Barriers to education can take a variety of forms. They can be physical, technological, systemic, financial, or attitudinal, or they can arise from an education provider’s failure to make available a needed accommodation in a timely manner. The following appear to be the main barriers to educational service for students with disabilities:
Inadequate funding: This was cited as the prime reason for delayed and diminished special education services at the elementary and secondary levels. Often, accommodation decisions are made based on budgetary considerations rather than on an assessment of the actual needs of students with disabilities. At the post-secondary level, the funding structure is highly complex, with some programs containing eligibility requirements and restrictions that raise human rights issues.
Physical Inaccessibility: Students with disabilities continue to encounter physical barriers to educational services, such as a lack of ramps and/or elevators in multi-level school buildings, heavy doors, inaccessible washrooms, and/or inaccessible transportation to and from school. Students at the post-secondary level also experience difficulty in securing accessible students housing.
Accommodation Process: Accommodation is not always provided in a timely manner, is often insufficient, and sometimes not provided at all. At the elementary and secondary levels, other difficulties include: delays at many stages of the accommodation process, a large backlog in the processing of claims for special education funding, long waiting lists for professional assessments, and delays in the provision of special education programs and services. At the post-secondary level, information about services and supports is not always accessible, there are delays in accessing accommodations, and the right of students to confidentiality is not always respected.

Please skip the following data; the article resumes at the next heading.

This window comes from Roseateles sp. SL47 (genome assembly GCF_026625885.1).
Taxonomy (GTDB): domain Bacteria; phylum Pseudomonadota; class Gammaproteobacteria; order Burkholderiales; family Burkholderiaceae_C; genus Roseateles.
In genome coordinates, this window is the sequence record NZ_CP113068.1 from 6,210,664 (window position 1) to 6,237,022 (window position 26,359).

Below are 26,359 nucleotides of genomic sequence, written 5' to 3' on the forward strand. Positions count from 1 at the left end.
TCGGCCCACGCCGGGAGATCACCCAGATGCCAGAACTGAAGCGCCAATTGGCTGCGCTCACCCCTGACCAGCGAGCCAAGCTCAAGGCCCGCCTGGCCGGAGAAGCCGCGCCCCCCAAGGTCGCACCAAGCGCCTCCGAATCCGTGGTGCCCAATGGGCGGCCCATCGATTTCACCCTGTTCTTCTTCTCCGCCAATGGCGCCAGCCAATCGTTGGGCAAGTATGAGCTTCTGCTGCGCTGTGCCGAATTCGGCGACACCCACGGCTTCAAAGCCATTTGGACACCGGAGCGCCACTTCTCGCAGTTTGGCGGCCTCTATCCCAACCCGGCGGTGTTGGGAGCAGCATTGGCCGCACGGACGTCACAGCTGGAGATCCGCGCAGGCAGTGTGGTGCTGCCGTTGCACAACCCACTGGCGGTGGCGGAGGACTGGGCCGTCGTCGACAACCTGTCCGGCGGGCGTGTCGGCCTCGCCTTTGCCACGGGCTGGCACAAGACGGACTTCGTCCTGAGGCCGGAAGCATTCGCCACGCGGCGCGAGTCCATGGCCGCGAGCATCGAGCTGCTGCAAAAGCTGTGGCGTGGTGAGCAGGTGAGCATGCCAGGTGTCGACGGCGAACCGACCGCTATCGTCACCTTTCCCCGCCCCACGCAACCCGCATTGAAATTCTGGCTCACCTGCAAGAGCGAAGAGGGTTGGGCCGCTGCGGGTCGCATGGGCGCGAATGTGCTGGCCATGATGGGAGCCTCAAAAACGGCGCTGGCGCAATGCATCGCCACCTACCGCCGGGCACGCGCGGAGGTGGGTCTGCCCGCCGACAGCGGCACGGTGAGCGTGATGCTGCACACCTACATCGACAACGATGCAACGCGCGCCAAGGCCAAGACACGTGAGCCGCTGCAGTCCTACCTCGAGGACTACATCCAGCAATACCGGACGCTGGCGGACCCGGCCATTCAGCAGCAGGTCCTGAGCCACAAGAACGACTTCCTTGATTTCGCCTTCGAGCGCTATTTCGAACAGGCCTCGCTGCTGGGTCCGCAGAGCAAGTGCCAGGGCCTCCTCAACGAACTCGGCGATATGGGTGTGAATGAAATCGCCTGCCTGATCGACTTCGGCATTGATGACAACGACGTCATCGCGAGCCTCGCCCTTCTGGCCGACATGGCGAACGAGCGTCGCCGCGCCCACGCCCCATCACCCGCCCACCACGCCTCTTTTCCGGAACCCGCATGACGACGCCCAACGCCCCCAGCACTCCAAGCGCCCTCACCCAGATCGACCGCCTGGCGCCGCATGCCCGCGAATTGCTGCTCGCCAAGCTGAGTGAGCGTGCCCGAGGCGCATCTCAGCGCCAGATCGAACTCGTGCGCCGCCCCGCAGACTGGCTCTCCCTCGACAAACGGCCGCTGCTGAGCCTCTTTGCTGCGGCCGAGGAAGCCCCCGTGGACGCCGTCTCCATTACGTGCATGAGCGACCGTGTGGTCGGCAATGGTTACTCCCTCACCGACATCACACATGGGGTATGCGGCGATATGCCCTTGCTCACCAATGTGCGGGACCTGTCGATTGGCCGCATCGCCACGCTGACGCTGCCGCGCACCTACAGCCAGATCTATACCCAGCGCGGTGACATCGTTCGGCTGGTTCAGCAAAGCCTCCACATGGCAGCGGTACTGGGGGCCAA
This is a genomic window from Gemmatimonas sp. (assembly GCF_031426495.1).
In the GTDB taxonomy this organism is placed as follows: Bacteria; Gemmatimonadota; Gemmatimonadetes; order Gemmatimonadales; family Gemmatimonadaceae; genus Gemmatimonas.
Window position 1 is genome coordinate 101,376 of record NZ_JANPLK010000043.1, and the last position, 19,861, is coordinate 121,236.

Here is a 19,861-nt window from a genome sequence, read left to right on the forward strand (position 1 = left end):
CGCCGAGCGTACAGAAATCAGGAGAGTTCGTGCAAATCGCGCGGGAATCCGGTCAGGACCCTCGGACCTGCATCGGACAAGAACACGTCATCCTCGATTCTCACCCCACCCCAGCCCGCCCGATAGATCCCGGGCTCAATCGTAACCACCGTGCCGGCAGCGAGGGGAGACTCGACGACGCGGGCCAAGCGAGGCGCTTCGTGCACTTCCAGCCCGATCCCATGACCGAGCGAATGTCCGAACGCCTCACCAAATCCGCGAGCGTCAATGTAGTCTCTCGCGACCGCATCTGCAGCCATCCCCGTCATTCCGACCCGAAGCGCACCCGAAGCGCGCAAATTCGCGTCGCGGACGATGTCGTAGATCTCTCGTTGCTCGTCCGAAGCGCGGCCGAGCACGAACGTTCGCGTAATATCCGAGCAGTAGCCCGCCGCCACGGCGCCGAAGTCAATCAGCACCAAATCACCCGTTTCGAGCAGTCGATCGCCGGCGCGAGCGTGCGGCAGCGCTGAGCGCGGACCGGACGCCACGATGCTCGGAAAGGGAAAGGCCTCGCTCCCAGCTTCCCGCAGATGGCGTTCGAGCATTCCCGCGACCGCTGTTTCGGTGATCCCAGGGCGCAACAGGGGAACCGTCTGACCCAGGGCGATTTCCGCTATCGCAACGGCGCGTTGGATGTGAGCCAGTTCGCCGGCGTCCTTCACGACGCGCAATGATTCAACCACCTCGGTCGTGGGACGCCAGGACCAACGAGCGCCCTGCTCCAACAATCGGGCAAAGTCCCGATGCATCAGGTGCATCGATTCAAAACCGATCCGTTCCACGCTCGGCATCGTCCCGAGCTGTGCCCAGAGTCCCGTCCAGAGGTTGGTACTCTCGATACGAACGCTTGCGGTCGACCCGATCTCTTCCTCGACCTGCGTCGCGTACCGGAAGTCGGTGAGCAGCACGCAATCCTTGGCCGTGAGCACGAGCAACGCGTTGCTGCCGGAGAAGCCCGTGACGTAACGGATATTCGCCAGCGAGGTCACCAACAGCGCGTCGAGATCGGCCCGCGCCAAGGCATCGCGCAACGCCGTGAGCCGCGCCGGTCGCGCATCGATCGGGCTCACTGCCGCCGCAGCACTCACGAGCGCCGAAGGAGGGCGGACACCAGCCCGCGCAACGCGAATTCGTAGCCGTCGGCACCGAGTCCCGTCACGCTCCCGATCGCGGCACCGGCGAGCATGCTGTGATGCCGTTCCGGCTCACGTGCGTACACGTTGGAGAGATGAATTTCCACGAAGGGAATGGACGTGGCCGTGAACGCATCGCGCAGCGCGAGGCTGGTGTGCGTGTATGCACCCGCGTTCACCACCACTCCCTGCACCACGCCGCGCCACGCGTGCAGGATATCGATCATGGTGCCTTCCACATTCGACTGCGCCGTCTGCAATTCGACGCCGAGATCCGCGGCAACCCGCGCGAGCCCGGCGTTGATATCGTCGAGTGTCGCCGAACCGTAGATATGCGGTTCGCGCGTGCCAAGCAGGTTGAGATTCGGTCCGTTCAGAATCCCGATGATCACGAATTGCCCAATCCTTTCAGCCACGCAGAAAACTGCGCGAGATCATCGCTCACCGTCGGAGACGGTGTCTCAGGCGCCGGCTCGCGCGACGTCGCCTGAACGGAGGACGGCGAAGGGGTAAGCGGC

Lack of Individualization: At the elementary and secondary levels, some education providers are relying on blanket approaches to accommodation, rather than assessing each student on an individual basis. Some funding schemes rely on pre-set categories and labels, and emphasize student "weakness" rather than strength. Suspension and expulsion policies are at times rigidly applied and do not take into account a student’s individual circumstances. At all levels of education, there needs to be a greater recognition of the context in which discrimination occurs. Not all students will experience discrimination in the same way. For example, some students with disabilities are also members of other historically disadvantaged groups, and thus may experience discrimination on more than one ground.
Ineffective Dispute Resolution Mechanisms: The dispute resolution mechanisms that exist to deal with accommodation issues are often ineffective, and disputes about accommodation are often causing students to lose time in school, and are increasingly ending up at the Ontario Human Rights Commission as complaints. At the elementary and secondary levels, the appeal process for decisions regarding identification and/or placement of exceptional students is cumbersome, time-consuming and overly litigious, and does not allow for appeals regarding programs and services. At the post-secondary level, processes for resolving disputes are inconsistent, time-consuming, and often, place the onus of proof on students themselves to show that an accommodation would not cause undue hardship.
Negative Attitudes and Stereotypes: Students with disabilities continue to face negative attitudes and stereotypes in the education system. Lack of knowledge about and sensitivity to disability issues on the part of some educators, staff and students can make it difficult for students with disabilities to access educational services equally.
For further information or copies of the Commission’s Consultation Report entitled The opportunity to succeed: Achieving barrier-free access for students with disabilities,